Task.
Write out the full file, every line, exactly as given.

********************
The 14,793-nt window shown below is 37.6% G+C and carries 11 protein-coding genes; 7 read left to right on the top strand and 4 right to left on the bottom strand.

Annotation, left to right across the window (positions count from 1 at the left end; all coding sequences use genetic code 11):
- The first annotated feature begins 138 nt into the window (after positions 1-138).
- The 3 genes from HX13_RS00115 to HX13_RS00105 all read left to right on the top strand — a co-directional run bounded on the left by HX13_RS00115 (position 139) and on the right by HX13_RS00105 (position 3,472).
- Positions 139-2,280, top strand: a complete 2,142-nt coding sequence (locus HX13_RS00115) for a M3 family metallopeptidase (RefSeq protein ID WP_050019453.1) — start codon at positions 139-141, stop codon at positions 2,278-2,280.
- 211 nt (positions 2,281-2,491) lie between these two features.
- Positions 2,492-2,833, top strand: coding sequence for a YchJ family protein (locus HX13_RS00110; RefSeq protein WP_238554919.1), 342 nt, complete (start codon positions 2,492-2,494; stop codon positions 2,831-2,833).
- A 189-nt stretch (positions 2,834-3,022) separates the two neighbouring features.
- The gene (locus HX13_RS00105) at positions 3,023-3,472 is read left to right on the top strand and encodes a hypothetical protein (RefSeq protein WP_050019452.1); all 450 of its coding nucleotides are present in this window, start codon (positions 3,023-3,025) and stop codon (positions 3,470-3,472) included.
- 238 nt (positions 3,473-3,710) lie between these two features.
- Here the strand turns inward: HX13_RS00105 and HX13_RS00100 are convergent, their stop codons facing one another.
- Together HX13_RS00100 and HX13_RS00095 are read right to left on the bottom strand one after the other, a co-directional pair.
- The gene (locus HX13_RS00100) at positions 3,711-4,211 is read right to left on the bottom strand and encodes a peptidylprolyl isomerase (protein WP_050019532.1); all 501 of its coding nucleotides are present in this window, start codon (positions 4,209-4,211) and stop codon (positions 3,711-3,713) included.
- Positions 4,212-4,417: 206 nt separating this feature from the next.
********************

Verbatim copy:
The 14,793-nt window shown below is 37.6% G+C and carries 11 protein-coding genes; 7 read left to right on the top strand and 4 right to left on the bottom strand.

Annotation, left to right across the window (positions count from 1 at the left end; all coding sequences use genetic code 11):
- The first annotated feature begins 138 nt into the window (after positions 1-138).
- The 3 genes from HX13_RS00115 to HX13_RS00105 all read left to right on the top strand — a co-directional run bounded on the left by HX13_RS00115 (position 139) and on the right by HX13_RS00105 (position 3,472).
- Positions 139-2,280, top strand: a complete 2,142-nt coding sequence (locus HX13_RS00115) for a M3 family metallopeptidase (RefSeq protein ID WP_050019453.1) — start codon at positions 139-141, stop codon at positions 2,278-2,280.
- 211 nt (positions 2,281-2,491) lie between these two features.
- Positions 2,492-2,833, top strand: coding sequence for a YchJ family protein (locus HX13_RS00110; RefSeq protein WP_238554919.1), 342 nt, complete (start codon positions 2,492-2,494; stop codon positions 2,831-2,833).
- A 189-nt stretch (positions 2,834-3,022) separates the two neighbouring features.
- The gene (locus HX13_RS00105) at positions 3,023-3,472 is read left to right on the top strand and encodes a hypothetical protein (RefSeq protein WP_050019452.1); all 450 of its coding nucleotides are present in this window, start codon (positions 3,023-3,025) and stop codon (positions 3,470-3,472) included.
- 238 nt (positions 3,473-3,710) lie between these two features.
- Here the strand turns inward: HX13_RS00105 and HX13_RS00100 are convergent, their stop codons facing one another.
- Together HX13_RS00100 and HX13_RS00095 are read right to left on the bottom strand one after the other, a co-directional pair.
- The gene (locus HX13_RS00100) at positions 3,711-4,211 is read right to left on the bottom strand and encodes a peptidylprolyl isomerase (protein WP_050019532.1); all 501 of its coding nucleotides are present in this window, start codon (positions 4,209-4,211) and stop codon (positions 3,711-3,713) included.
- Positions 4,212-4,417: 206 nt separating this feature from the next.